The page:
Speeding is not just driving above the speed limit. Failing to use proper caution in poor road conditions can also be used against a victim during a personal injury claim.

Road conditions requiring drivers to drive below the posted speed limit include but are not limited to:

  • Fog
  • Extreme glare
  • Traffic
  • Rain
  • Snow

Roads that are not well-maintained, congested with pedestrians or animals, and have debris in the lanes should also be driven on with extreme caution.

Other Factors in Comparative Fault

Speeding is not the only factor that can contribute to a victim’s share of fault. Other elements include but are not limited to:

  • Not wearing a seatbelt
  • Driving a vehicle you know is defective
  • Driving under the influence of drugs or alcohol
  • Brake checking
  • Distracted driving
  • Failing to use reasonable care

Practicing caution while driving can reduce your share of fault and is one of the many ways to maximize personal injury compensation after a Tampa traffic accident.

How to Maximize Your Personal Injury Compensation

Victims of traffic accidents deserve compensation for their physical and mental pain and suffering. They also deserve to recover expenses related to their injury, such as medical bills and lost wages.

Here are our top tips for getting the compensation you deserve after an accident that was mostly someone else’s fault.

File a Police Report

A crucial piece of evidence in a car accident case is the police report. Insurance companies use it to help determine fault. It can also be used in court if you decide to sue the negligent driver.

Without calling the police and getting an accident report, it will be more difficult to prove your account of the event.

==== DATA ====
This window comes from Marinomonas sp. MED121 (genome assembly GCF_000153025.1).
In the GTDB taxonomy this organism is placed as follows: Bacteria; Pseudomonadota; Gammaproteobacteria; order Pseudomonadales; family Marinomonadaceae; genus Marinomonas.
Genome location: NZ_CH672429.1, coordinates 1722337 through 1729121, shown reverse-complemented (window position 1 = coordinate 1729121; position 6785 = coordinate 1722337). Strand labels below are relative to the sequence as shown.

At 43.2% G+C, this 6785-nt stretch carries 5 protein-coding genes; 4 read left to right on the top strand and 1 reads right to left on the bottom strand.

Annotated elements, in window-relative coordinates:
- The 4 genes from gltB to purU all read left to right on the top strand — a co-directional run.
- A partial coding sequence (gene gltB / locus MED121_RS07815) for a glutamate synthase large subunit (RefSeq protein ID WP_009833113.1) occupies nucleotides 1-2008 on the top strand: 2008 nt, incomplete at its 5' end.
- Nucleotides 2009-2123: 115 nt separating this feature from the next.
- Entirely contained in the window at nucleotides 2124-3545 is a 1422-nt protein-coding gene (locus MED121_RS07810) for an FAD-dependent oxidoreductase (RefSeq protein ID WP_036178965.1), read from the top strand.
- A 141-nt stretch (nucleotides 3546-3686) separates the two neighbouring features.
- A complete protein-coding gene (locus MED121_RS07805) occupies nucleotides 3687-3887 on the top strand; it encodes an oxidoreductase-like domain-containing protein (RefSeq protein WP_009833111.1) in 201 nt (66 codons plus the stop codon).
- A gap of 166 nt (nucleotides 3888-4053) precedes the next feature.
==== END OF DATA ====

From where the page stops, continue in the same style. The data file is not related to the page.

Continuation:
Collect Evidence at the Scene

If your injuries are severe, skip this step and go straight to the hospital. The police are responsible for gathering evidence in your stead.

However, collecting your own evidence can greatly benefit your case. When possible, collect witness statements and take photos of your and the other driver’s vehicles to add credibility to your account.

Get Medical Attention

Injuries are expensive. That’s why medical expenses are one of the largest aspects of a personal injury compensation package. If you don’t seek attention for your injuries, your award will be significantly less.

Moreover, a court or insurer may not believe that your injuries are serious enough to deserve compensation if you fail to get medical attention.

Never Admit Fault

When speaking to police or the other driver’s insurance company, never admit fault. In fact, you should really avoid speaking to insurers at all without consulting with a lawyer.

Without legal advice, the insurance company can twist your words. This is true even if it’s your insurance provider.

Call After a Tampa Traffic Accident

Speeding can diminish the compensation you’re eligible for in a car accident claim. That’s because Florida is a modified comparative negligence state, where your personal injury award is reduced based on your share of fault.

Are you injured because of an accident you were less than 50% responsible for? The attorneys at RHINO Lawyers have multiple years of experience winning our clients maximum compensation for Tampa traffic accidents.

Schedule a free consultation to get started.


In short, after a car accident, you may not know your rights. Above all, don’t struggle through the process alone. Actually, our personal injury team is here to help you with any legal needs you might have regarding your accident.

Lastly, let RHINO Lawyers answer your questions and review the facts of your case with a Free Consultation. So, get started by completing the “Free Instant Case Evaluation” or by calling us any time, day or night, at 844.RHINO.77.